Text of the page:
In the August 2015 issue of Traverse, Northern Michigan’s Magazine six writers who grew up near the Northern Michigan water reflect on how freshwater continues to shape their lives today. Traverse City native Geoffrey Gagnon, who now lives in Manhattan, is one of the six writers. He writes about his unofficial job as a “kind of cultural missionary who had come to live among these philistines.” Read on for the rest of the essay…

These days, I live on an island, a place encompassed—so the map suggests—by water. Technically, I’m never more than a quick walk to the shore. And every afternoon, from the windows of an office tower, I can watch the rivers roil past the ends of each street and see the harbor spread south toward the horizon. But proximity can be misleading. All this endless water and I’d never so much as touched it. Who would? In plenty of ways, I’ve never felt farther from the water than I do here in New York—completely surrounded by it.

When I first moved east, right after college, I was offended by what little was known of American geography here on the seaboard. A shocking percentage of the people I’d meet assumed that I, coming from the middle part of this country, had never laid eyes on a sizable body of water. The ignorance astounds. Tell a person you’re from the Midwest and they’ll imagine many pleasant things about your upbringing, but their mental tableau of wholesomeness won’t often include much in the way of sand and surf and languid beach scenes. Narrow it down for them, tell them you’re from Michigan—a place literally called the Great Lakes State and second only to Alaska in coastlines mileage—and very few will comprehend the profusion of sandy beaches or understand the local preeminence of water. Inexplicably, their imaginations run instead to glorified swamps and fetid ponds. Ask about the big lakes and many of these otherwise right-thinking souls figure that one can probably see across each of the Great Lakes.

As a kind of cultural missionary who had come to live among these philistines, I made a point to offer my help, rather than my scorn. I set about educating my friends on how the various beaches of New England, Long Island, and New Jersey (along with a good many others I judge without visiting) paled in comparison to the ones I knew back home. I talked big and grew contented in my smugness, secure in a belief that few of these people would ever be in a position to refute my claims.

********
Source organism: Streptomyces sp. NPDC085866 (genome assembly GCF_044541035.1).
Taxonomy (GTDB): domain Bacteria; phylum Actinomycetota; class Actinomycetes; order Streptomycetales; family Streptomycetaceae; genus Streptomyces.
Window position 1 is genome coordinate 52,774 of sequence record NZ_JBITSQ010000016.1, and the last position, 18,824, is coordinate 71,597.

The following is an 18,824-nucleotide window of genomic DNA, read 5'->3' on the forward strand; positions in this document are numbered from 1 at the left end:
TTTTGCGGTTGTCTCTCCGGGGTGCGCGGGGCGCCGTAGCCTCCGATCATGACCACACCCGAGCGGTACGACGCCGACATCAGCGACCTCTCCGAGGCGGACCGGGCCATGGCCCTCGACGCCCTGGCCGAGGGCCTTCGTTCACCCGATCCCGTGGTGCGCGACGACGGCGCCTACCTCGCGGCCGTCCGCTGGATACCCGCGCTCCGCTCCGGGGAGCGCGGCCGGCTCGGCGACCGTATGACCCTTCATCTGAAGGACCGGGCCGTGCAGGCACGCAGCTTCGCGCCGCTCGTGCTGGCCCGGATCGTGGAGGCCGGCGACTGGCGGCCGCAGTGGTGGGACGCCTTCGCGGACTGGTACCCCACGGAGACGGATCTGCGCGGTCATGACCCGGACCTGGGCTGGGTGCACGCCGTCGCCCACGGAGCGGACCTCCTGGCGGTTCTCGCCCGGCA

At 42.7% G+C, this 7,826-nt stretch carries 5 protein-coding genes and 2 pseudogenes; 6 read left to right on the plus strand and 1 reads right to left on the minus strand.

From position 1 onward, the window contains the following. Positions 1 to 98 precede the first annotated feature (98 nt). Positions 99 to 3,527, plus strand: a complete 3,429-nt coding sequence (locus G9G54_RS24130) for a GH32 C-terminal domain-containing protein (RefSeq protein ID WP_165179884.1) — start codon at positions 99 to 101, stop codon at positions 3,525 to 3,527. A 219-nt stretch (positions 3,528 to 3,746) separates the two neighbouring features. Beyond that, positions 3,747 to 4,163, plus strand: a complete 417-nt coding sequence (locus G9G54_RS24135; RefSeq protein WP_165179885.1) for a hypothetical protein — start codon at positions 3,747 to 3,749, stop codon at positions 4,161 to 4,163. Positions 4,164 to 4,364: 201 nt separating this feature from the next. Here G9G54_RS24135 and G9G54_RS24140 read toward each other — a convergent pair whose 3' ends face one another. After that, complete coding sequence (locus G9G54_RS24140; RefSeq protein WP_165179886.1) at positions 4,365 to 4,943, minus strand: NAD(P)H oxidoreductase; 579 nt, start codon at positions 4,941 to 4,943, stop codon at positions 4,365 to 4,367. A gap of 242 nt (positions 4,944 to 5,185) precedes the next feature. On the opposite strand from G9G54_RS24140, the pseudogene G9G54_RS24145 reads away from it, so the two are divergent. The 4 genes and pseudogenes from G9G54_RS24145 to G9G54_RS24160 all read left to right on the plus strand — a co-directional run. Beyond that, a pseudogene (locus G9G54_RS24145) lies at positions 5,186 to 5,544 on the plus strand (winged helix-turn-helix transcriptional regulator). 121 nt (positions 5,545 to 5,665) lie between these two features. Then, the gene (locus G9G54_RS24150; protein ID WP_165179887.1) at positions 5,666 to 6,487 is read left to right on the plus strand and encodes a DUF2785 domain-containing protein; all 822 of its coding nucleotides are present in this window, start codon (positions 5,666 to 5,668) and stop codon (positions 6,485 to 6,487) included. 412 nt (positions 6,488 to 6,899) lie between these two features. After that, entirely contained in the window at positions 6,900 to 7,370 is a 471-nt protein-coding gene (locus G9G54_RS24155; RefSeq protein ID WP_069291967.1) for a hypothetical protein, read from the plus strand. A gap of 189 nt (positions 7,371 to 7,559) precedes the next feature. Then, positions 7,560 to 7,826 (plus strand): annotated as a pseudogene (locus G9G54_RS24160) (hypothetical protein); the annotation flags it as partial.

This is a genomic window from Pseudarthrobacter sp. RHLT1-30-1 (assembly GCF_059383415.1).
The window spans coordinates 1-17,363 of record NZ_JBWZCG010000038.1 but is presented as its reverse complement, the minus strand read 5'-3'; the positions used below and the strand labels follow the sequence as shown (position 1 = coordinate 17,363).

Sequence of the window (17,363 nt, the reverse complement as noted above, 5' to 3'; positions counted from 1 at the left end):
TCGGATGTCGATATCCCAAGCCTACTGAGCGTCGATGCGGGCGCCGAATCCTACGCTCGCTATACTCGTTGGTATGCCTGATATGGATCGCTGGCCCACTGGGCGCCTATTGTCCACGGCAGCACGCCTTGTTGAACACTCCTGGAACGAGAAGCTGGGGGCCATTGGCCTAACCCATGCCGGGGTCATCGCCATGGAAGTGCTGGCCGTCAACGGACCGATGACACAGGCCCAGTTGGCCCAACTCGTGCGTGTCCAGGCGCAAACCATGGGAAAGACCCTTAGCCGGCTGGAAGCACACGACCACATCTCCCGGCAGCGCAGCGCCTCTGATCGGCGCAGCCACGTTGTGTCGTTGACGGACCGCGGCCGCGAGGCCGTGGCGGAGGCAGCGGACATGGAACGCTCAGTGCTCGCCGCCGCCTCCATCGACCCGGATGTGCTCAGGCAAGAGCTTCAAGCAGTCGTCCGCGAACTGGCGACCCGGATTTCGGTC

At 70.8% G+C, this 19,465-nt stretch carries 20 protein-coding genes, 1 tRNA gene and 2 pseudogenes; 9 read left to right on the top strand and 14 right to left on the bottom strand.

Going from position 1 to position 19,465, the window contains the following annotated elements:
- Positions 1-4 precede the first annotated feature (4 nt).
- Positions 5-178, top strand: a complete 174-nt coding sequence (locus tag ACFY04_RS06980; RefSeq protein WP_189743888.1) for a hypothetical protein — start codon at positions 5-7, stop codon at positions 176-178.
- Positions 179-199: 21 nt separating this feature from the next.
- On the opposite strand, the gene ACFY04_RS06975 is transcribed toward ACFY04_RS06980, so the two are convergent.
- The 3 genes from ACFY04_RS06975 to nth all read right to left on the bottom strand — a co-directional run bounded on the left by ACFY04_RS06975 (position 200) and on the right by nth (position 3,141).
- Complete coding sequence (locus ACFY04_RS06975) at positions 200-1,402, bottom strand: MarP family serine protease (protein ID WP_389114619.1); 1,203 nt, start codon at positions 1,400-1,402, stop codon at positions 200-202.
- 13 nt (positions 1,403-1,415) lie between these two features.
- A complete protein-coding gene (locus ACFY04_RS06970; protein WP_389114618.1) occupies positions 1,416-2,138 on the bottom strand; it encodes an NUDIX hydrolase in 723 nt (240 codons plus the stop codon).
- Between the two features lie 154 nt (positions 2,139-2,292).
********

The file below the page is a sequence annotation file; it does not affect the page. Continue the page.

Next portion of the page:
Then, last summer, I brought home to Northern Michigan a visitor whose reaction would make me anxious. Having been raised in the tides of the New Jersey Shore and the Florida coast, my girlfriend had, over many years, cultivated a fierce talent for beach-going and a rather sophisticated expertise on matters of maritime leisure. This only brought out the braggart in me, and I spent the bulk of our early courtship testifying breathlessly to the superiority of the beaches I knew back home, brandishing dog-eared copies of this very magazine to enter into evidence the photographic proof of our freshwater utopia. But I had to wonder, as we boarded the plane, whether she would love it. Whether she would understand why I did.

I drove her first to a spot past Glen Haven, one of those postcard-perfect Lake Michigan beaches. I had told her that despite the perfect weather, the place would be empty—and I didn’t just mean empty compared to the clogged beaches she knew. Literally, it was devoid of people. Just water and sky and sand in all directions. She made for the waves, went under in a leap, and came up grinning through a shiver. I sensed a convert, but was unsure.

The convincer came later that day, when she promptly began making good on a challenge to herself to jump into every lake she saw. Daunting, sure, but that’s how she wound up in West Bay, and that’s how it came to pass that—with the sun going down and nobody else contemplating a swim—she and a friend’s dog launched themselves off a dock into a green inland lake. By the time she popped up, she was smitten, and her smile said what she was thinking. All this endless water, why wouldn’t you go in?

Geoffrey Gagnon is Articles Editor for GQ and has formerly served as an editor at The Atlantic and Boston Magazine. He graduated from Traverse City West.

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